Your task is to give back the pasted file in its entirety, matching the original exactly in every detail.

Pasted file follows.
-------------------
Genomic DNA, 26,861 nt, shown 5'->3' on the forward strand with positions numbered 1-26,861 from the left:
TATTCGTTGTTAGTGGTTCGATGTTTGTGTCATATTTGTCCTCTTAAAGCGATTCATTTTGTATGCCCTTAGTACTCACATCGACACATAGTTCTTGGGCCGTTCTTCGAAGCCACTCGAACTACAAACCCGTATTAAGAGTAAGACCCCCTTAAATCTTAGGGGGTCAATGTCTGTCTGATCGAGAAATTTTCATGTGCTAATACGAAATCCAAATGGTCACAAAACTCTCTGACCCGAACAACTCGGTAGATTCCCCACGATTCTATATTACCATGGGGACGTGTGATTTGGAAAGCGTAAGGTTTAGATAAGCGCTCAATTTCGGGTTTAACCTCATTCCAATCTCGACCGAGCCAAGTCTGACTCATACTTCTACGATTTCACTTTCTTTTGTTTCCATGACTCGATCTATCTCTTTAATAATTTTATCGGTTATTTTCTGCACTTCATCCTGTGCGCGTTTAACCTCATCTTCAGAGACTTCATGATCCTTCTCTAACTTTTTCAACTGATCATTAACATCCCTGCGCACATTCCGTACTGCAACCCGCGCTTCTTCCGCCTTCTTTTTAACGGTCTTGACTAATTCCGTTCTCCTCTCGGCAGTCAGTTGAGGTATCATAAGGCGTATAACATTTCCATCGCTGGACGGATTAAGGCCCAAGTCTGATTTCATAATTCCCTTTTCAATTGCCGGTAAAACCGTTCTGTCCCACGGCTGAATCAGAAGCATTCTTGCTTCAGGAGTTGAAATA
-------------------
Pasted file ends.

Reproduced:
Genomic DNA, 26,861 nt, shown 5'->3' on the forward strand with positions numbered 1-26,861 from the left:
TATTCGTTGTTAGTGGTTCGATGTTTGTGTCATATTTGTCCTCTTAAAGCGATTCATTTTGTATGCCCTTAGTACTCACATCGACACATAGTTCTTGGGCCGTTCTTCGAAGCCACTCGAACTACAAACCCGTATTAAGAGTAAGACCCCCTTAAATCTTAGGGGGTCAATGTCTGTCTGATCGAGAAATTTTCATGTGCTAATACGAAATCCAAATGGTCACAAAACTCTCTGACCCGAACAACTCGGTAGATTCCCCACGATTCTATATTACCATGGGGACGTGTGATTTGGAAAGCGTAAGGTTTAGATAAGCGCTCAATTTCGGGTTTAACCTCATTCCAATCTCGACCGAGCCAAGTCTGACTCATACTTCTACGATTTCACTTTCTTTTGTTTCCATGACTCGATCTATCTCTTTAATAATTTTATCGGTTATTTTCTGCACTTCATCCTGTGCGCGTTTAACCTCATCTTCAGAGACTTCATGATCCTTCTCTAACTTTTTCAACTGATCATTAACATCCCTGCGCACATTCCGTACTGCAACCCGCGCTTCTTCCGCCTTCTTTTTAACGGTCTTGACTAATTCCGTTCTCCTCTCGGCAGTCAGTTGAGGTATCATAAGGCGTATAACATTTCCATCGCTGGACGGATTAAGGCCCAAGTCTGATTTCATAATTCCCTTTTCAATTGCCGGTAAAACCGTTCTGTCCCACGGCTGAATCAGAAGCATTCTTGCTTCAGGAGTTGAAATA